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Tag: Le Monde

The Great Gatsby by F. Scott Fitzgerald

The Great Gatsby by F. Scott Fitzgerald

Alongside The Big Sleep and Wuthering Heights, I was introduced to The Great Gatsby in high school. I wrote an essay about the themes of illusion and reality in both Gatsby and a novel called The Last Resort, which I thoroughly detested. Part of that may have been the incredibly disparity in my instant affection for the former and tedious acceptance of the latter. Since the first few pages, The Great Gatsby has captivated me like no other novel. It’s…

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The Hound of the Baskervilles by Sir Arthur Conan Doyle

The Hound of the Baskervilles by Sir Arthur Conan Doyle

More years ago than I like to think about, my dad bought me a complete Sherlock Holmes collection from a bookshop in Newark marketplace. I’ve still got the same book today and return to it every few years, unable to do anything but read each mystery in order. The cover has come off and the font is tiny, but it includes illustrations by Sidney Paget and mimics layouts from The Strand. The volume seems so dense that it’s countless passages of…

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For Whom the Bell Tolls by Ernest Hemingway

For Whom the Bell Tolls by Ernest Hemingway

Ernest Hemingway is one of a small class of writers, along with names like Dickens, Austen, and Proust, who can simultaneously terrify and excite a reader. Perhaps most like Jane Austen, we’re often judged not by which of their books we’ve read but whether we’ve read something by them. It’s the mark of a truly great author that one can’t choose a single piece of work, like we might with a Fitzgerald or Salinger. For me, Hemingway has always been…

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The Big Sleep by Raymond Chandler

The Big Sleep by Raymond Chandler

Much like my introduction to Tintin, I was first passed a copy of The Big Sleep by a favourite teacher. This time is was well into Secondary School, either GCSE or A Level years and it was my English teacher, Mr Dawson. Beyond my family, he was most responsible for both my love of reading and long-standing dream of writing my own stories. Following a class reading of The Adventure of the Speckled Band, which I’d read before and was…

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The Little Prince by Antoine de Saint-Exupéry

The Little Prince by Antoine de Saint-Exupéry

It’s almost impossible having now read The Little Prince, but I seem to remember a time before I knew about it. I certainly only read it for the first time recently, but the image of the cover seems to have been with me since before my memories begin. Like many books, I picked this copy up for next to nothing at a book fair. I’d promised myself one novel from my long list and, despite finding several options, I returned…

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Lady Chatterley’s Lover by DH Lawrence

Lady Chatterley’s Lover by DH Lawrence

Lady Chatterley’s Lover was the first novel on my list that came with a stigma attached. I, like many others, had only heard of it in relation to its sexual content and the obscenity trial of the 1960s. Thanks to this, I had low expectations of the story as I imagined that being famous for including a few choice words meant there was little else of merit in the writing. The book was also the first that I found no…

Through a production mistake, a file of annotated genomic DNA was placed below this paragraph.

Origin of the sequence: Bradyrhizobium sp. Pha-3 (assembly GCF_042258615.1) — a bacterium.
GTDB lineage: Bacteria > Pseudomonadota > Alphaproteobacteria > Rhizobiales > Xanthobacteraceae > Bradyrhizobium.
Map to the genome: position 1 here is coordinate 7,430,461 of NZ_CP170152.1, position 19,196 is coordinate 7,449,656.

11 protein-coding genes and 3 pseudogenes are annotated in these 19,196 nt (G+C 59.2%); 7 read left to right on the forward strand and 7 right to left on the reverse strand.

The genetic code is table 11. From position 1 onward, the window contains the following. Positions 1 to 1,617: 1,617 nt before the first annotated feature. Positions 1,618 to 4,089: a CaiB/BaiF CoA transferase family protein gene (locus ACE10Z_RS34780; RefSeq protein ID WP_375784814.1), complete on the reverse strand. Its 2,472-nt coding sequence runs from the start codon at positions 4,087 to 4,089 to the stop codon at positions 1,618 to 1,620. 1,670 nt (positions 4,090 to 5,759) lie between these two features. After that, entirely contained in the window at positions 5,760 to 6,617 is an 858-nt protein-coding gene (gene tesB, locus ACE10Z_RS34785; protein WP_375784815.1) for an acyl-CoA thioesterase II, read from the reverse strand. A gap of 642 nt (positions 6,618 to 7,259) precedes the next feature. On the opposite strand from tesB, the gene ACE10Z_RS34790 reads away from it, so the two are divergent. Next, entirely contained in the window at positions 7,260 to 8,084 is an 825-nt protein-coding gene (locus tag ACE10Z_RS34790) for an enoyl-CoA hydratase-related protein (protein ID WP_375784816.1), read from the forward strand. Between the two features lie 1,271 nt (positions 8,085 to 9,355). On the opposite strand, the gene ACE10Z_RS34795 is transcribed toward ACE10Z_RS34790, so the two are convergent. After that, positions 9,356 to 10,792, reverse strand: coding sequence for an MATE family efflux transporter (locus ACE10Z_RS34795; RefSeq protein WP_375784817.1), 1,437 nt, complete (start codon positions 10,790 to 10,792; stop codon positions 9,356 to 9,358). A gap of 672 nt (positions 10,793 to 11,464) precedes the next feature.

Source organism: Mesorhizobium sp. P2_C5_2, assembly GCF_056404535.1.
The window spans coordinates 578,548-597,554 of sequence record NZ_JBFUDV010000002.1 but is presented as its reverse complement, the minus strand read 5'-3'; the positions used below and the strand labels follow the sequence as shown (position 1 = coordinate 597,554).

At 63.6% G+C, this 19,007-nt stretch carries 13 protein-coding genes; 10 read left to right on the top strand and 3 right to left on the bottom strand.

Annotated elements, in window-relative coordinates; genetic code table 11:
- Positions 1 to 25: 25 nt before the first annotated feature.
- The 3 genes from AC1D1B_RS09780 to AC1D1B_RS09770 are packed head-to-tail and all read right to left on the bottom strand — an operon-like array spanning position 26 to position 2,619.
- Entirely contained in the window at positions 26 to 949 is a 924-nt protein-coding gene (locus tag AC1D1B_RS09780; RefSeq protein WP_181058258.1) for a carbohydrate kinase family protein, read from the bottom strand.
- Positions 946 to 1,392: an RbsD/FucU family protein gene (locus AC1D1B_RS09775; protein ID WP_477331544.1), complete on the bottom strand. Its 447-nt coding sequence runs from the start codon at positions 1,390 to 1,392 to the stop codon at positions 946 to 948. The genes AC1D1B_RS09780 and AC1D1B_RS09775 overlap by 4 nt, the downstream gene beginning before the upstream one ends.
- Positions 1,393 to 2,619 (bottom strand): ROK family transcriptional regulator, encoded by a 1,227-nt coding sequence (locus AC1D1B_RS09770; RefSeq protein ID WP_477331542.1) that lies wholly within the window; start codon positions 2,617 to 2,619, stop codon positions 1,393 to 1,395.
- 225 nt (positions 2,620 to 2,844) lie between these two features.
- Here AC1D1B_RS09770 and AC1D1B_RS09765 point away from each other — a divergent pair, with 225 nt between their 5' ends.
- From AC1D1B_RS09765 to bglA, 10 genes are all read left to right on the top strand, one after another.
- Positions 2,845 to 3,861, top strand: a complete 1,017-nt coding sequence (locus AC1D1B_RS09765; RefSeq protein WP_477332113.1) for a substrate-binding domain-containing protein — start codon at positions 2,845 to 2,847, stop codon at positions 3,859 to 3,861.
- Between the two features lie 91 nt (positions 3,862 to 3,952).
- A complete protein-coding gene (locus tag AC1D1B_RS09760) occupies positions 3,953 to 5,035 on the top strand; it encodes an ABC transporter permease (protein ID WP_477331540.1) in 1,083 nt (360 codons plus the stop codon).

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The Blue Lotus by Herge

The Blue Lotus by Herge

Tintin has long played a part in my life, through the large comic-style albums I owned as a child, to the reissued collection I’m halfway through today. In between there’s been the old cartoon series of films and the 2011 motion capture experiment from Steven Spielberg. What grounds my love of Tintin is my own adventure creating a comic in primary school. Called The Giggle, I wrote and drew about half an issue each week with two friends. After collecting…

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Bonjour Tristesse by Françoise Sagan

Bonjour Tristesse by Françoise Sagan

As with The Lost Honour of Katherina Blum, Bonjour Tristesse and Francoise Sagan were unknown to me before I began my reading challenge. Similarly to Heinrich Boll’s novel, discovering another non-English novel has been a delight and feels well overdue. Since writing out my list of books I’d like to read, the title of this novel has stuck in my mind, despite never seeing it before. The superficial link in my limited memory is to La Tristesse Durera, a track…

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The Murder of Roger Ackroyd by 
Agatha Christie

The Murder of Roger Ackroyd by 
Agatha Christie

As a Poirot and Agatha Christie fan, The Murder of Roger Ackroyd is the first novel on my to-read list that I have read before. Probably more than twice. And seen the TV adaptation. Despite my familiarity with the story, and its famous twist, it was the most engrossing book I’ve read so far. The mystery works just as well if you know the secrets or don’t. My first memories of Agatha Christie’s works begin with a bookcase that used…

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The Lost Honour of Katharina Blum by Heinrich Boll

The Lost Honour of Katharina Blum by Heinrich Boll

The best part of my project to read some of the best books ever written is finding completely new authors. I’d never heard of Heinrich Boll or this novel before adding it to my Library list. Reading a book with no expectations can have startling effects. Like A Room of One’s Own, I read this novel in a few days. It’s gripping almost throughout, with only a slight middle-act sag. Much of this comes from the unusual structure that leads…

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